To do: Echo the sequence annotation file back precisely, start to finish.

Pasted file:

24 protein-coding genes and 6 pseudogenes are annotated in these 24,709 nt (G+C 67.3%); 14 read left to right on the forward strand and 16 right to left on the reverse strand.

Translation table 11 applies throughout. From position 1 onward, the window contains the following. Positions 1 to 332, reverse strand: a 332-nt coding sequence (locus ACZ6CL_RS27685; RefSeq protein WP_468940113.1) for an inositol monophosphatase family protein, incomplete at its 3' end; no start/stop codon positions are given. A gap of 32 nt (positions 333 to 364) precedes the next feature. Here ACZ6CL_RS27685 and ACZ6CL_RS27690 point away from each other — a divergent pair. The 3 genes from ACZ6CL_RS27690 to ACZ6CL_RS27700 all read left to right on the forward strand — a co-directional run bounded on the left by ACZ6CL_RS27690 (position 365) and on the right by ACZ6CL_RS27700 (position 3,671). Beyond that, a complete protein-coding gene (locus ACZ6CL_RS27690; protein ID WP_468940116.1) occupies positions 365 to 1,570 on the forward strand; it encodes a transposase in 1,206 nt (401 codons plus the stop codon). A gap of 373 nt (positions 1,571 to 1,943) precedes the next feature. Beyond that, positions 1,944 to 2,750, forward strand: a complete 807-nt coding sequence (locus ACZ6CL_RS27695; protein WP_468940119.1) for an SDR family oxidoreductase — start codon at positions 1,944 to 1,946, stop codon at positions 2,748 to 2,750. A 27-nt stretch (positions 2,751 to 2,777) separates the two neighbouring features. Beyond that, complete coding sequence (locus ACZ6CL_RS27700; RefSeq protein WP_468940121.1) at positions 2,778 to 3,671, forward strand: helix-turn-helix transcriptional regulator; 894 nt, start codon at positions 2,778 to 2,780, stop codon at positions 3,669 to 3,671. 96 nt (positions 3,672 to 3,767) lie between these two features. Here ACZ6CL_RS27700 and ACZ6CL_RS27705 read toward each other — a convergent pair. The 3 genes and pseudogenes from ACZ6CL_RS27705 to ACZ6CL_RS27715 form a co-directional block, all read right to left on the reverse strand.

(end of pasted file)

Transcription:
24 protein-coding genes and 6 pseudogenes are annotated in these 24,709 nt (G+C 67.3%); 14 read left to right on the forward strand and 16 right to left on the reverse strand.

Translation table 11 applies throughout. From position 1 onward, the window contains the following. Positions 1 to 332, reverse strand: a 332-nt coding sequence (locus ACZ6CL_RS27685; RefSeq protein WP_468940113.1) for an inositol monophosphatase family protein, incomplete at its 3' end; no start/stop codon positions are given. A gap of 32 nt (positions 333 to 364) precedes the next feature. Here ACZ6CL_RS27685 and ACZ6CL_RS27690 point away from each other — a divergent pair. The 3 genes from ACZ6CL_RS27690 to ACZ6CL_RS27700 all read left to right on the forward strand — a co-directional run bounded on the left by ACZ6CL_RS27690 (position 365) and on the right by ACZ6CL_RS27700 (position 3,671). Beyond that, a complete protein-coding gene (locus ACZ6CL_RS27690; protein ID WP_468940116.1) occupies positions 365 to 1,570 on the forward strand; it encodes a transposase in 1,206 nt (401 codons plus the stop codon). A gap of 373 nt (positions 1,571 to 1,943) precedes the next feature. Beyond that, positions 1,944 to 2,750, forward strand: a complete 807-nt coding sequence (locus ACZ6CL_RS27695; protein WP_468940119.1) for an SDR family oxidoreductase — start codon at positions 1,944 to 1,946, stop codon at positions 2,748 to 2,750. A 27-nt stretch (positions 2,751 to 2,777) separates the two neighbouring features. Beyond that, complete coding sequence (locus ACZ6CL_RS27700; RefSeq protein WP_468940121.1) at positions 2,778 to 3,671, forward strand: helix-turn-helix transcriptional regulator; 894 nt, start codon at positions 2,778 to 2,780, stop codon at positions 3,669 to 3,671. 96 nt (positions 3,672 to 3,767) lie between these two features. Here ACZ6CL_RS27700 and ACZ6CL_RS27705 read toward each other — a convergent pair. The 3 genes and pseudogenes from ACZ6CL_RS27705 to ACZ6CL_RS27715 form a co-directional block, all read right to left on the reverse strand.